After a week of intense questioning, Congress Monday begins to mark up President Bush's $87 billion wartime supplemental spending request - the largest ever sought by a president.
The White House says it's a must-pass request. If the United States loses the peace in Iraq, "we will have provided the terrorists with an incredible advantage in their war against us," presidential envoy Paul Bremer told senators in his first of six appearances before congressional panels last week.
It's an argument likely to prevail on Capitol Hill, but not before lawmakers scour the minutiae of the request, especially the $20.3 billion set aside for Iraq's reconstruction.
With thousands of homes in the D.C. area - including Mr. Bremer's - still blacked out seven days after hurricane Isabel, lawmakers especially focused on the contrast between spending in Iraq and needs at home. The White House proposes $5.7 billion to rebuild Iraq's power grid at a time when many Americans doubt the viability of their own, Democrats say.
This is also time when lawmakers are acutely aware of the half-trillion-dollar budget deficit. They also see domestic programs getting the ax at a time when the White House wants to fund similar projects for Iraq.
Norman Ornstein, senior fellow at the American Enterprise Institute, says: "It's very clear that the $20 billion [for Iraq] includes a wish list plucked out of thin air - and some extremely generous amounts for social programs and building houses."
He continues: "The further you get away from reconstruction of things destroyed during the war and the closer you get to welfare state support, the more vulnerable they become, because it's at precisely the point that the White House wants to cut those areas here in Washington."
One example is homeland security. Democrats note that the Bush administration rejected, as too costly, a $200 million Democratic proposal to increase support for US first responders, even as it proposed $290 million for the Iraqi police force. Similarly, a request for $125 million to hire 1,300 more customs inspectors on US borders was turned down, yet $150 million is proposed by the White House for 5,350 border inspectors in Iraq.
"Many of us on this committee have tried to better protect the American people from future terrorist attack, but time after time the administration has actively opposed efforts to boost homeland security," says Sen. Robert Byrd (D) of West Virginia, ranking member on the Senate appropriations committee. "Eyes have been trained solely on Iraq, while we remain vulnerable here at home."
Another risk for Bush and his GOP allies in Congress is that many of the items for Iraq look bloated. For example, why would new Iraqi prisons cost $50,000 a bed? "They're spending more on prisons [in Iraq] that we do in the US," says Sen. Patrick Leahy (D) of Vermont.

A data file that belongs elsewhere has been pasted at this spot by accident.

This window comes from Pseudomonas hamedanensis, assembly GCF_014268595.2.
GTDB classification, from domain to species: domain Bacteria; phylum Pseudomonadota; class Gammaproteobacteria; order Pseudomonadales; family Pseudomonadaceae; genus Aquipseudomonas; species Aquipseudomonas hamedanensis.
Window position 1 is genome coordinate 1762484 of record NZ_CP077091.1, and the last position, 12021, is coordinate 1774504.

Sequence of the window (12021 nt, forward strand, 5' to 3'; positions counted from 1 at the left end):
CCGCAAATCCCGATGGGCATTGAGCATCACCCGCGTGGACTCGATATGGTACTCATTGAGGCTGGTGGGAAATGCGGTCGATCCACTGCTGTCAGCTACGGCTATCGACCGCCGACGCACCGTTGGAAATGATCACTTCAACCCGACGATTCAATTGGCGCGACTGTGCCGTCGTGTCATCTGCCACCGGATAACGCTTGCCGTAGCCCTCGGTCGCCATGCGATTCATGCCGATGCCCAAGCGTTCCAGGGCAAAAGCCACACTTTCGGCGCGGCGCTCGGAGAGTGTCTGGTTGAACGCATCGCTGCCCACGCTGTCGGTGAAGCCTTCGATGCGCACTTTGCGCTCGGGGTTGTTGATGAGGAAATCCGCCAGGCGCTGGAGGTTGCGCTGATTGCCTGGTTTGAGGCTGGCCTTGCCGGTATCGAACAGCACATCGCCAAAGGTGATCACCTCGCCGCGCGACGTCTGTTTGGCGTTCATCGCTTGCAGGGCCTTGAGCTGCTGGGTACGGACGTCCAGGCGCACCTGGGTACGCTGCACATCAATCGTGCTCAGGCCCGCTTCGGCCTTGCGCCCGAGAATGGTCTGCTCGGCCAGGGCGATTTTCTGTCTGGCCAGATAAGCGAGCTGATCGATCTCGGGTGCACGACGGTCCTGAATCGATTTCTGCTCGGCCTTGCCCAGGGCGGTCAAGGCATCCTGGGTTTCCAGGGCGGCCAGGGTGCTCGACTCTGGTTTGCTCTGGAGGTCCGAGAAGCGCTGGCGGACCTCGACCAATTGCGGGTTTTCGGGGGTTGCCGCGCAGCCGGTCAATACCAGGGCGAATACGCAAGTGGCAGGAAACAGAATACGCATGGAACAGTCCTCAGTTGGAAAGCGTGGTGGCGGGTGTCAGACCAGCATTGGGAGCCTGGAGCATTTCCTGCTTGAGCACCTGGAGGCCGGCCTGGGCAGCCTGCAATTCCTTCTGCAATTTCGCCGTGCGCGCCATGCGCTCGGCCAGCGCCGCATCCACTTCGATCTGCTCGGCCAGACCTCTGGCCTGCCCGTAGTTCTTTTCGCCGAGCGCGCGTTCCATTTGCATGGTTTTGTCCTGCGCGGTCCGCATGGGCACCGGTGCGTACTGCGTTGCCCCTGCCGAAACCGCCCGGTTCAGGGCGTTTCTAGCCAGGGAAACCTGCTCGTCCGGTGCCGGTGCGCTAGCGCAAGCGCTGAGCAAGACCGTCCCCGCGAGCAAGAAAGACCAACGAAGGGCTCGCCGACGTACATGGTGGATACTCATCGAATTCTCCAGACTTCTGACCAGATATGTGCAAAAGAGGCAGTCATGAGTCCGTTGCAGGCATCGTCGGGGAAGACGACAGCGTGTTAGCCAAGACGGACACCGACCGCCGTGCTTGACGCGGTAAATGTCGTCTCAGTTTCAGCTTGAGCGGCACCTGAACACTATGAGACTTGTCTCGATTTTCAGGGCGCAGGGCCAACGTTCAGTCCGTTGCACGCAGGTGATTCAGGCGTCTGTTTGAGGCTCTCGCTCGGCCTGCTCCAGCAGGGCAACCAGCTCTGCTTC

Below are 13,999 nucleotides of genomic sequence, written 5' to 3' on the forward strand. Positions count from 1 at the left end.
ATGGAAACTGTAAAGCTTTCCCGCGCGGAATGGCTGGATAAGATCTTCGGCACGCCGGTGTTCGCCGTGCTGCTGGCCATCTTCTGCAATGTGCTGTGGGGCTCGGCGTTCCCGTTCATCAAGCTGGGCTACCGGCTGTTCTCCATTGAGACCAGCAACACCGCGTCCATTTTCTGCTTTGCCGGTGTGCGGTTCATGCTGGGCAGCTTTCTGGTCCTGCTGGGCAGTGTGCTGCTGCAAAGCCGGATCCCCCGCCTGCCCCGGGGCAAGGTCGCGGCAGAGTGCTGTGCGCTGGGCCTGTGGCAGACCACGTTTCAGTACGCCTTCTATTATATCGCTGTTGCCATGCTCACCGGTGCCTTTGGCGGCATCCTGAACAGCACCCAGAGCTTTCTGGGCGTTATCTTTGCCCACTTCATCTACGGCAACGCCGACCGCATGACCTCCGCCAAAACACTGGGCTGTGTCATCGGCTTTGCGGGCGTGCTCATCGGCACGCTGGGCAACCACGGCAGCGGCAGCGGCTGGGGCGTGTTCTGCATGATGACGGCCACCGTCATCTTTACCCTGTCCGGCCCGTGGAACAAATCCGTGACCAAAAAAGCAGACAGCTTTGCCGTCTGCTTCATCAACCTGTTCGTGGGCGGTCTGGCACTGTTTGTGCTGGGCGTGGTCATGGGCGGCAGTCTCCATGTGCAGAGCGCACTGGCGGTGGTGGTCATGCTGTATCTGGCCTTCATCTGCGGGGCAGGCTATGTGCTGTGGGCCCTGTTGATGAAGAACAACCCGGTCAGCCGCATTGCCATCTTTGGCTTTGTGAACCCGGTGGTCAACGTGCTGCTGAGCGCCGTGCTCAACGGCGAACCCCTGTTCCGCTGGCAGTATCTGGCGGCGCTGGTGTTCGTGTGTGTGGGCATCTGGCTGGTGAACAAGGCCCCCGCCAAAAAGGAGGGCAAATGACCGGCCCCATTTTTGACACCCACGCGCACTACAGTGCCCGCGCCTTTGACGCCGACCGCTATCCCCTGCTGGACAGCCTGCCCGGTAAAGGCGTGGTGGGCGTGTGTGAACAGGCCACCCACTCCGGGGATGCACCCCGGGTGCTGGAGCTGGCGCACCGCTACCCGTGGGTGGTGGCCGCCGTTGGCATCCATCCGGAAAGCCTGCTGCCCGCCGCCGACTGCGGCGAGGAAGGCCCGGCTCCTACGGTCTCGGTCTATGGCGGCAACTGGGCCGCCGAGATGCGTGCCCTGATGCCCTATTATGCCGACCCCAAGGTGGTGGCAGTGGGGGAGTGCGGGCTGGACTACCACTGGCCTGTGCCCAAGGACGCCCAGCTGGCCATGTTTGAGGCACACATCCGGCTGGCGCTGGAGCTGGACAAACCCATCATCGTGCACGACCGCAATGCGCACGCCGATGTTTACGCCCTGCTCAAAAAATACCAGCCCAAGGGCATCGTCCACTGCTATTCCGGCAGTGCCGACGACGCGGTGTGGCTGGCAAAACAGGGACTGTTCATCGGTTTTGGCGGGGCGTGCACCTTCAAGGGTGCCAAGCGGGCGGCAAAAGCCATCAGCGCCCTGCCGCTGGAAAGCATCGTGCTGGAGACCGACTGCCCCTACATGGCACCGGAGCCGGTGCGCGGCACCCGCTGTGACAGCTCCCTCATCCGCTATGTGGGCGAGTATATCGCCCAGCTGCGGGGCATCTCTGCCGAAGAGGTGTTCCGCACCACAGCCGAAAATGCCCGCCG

Iraq administrator Bremer explained to the lawmakers that the cement used in Iraq for construction must be imported, boosting the cost.
Even for Republicans who strongly support the war and the rebuilding, the numbers Mr. Bush proposes appear daunting.
Sen. Larry Craig (R) of Idaho says the citizens of his state have some apprehensions: "In a time of flat economies and large deficits, we are expending a phenomenal amount of money."
GOP Sen. Robert Bennett of Utah pressed for assurances that the US aims to provide "simply the absolute baseline, plain-vanilla kinds of security and services that are necessary," while leaving Iraqis to pay for the rest.
Mr. Bremer responded, "By 2005 Iraq's oil revenues should be more than sufficient to pay for the Iraqi government and provide an extra amount ... for ... either more electricity or more schools."
But in the near term, members of Congress expect Americans will be footing most of the bill. The World Bank estimates that Iraq will need as much as $70 billion in the next four to five years to get its economy going. This $20.3 billion would be the first installment.
At the same time, Iraq's foreign debt is close to $200 billion, including $116 billion in unpaid Gulf War reparations.
"How do I explain to my constituents that those who helped to prop up Saddam's regime - the French, the Russians and others - could potentially be repaid, but those who financed the war to liberate the Iraqi people will not be repaid?" asks Sen. Evan Bayh (D) of Indiana.
Democrats and GOP moderates are pushing to make convert some of the aid to Iraq into a loan.
A Senate vote is on the $87 billion is expected this week.
The United States would spend $20.3 billion to rebuild Iraq under the latest spending proposal from President Bush. According to The Washington Post, some of the projects include:
1. Four-week business course for 2,000 Iraqis, $20 million ($10,000 per pupil).
2. Forty new garbage trucks, $2 million ($50,000 per truck).
3. Imported petroleum, including kerosene and diesel, $900 million.
4. Funding to bring in 100 prison-building experts for six months, $10 million ($100,000 per expert).
5. Seven planned communities to include 3,258 houses, roads, an elementary school, two high schools, a clinic, and a place of worship and market for each community, $100 million.
6. Witness protection program for 100 families averaging five persons per family, $100 million ($200,000 per person).
7. New curriculum to train the Iraqi army, $164 million.
8. Two 4,000-bed prisons, $400 million ($50,000 per bed).
9. Funding for 500 experts to investigate crimes against humanity, $100 million ($200,000 per expert).
10. Protection for 400 judges and prosecutors, $20 million ($50,000 per person).
11. Begin work on a $500 million to $700 million children's hospital, $150 million.
12. Overhaul business practices of Iraq's postal service, including start of ZIP code system, $9 million.
13. Computer study of the Iraqi postal service, $54 million.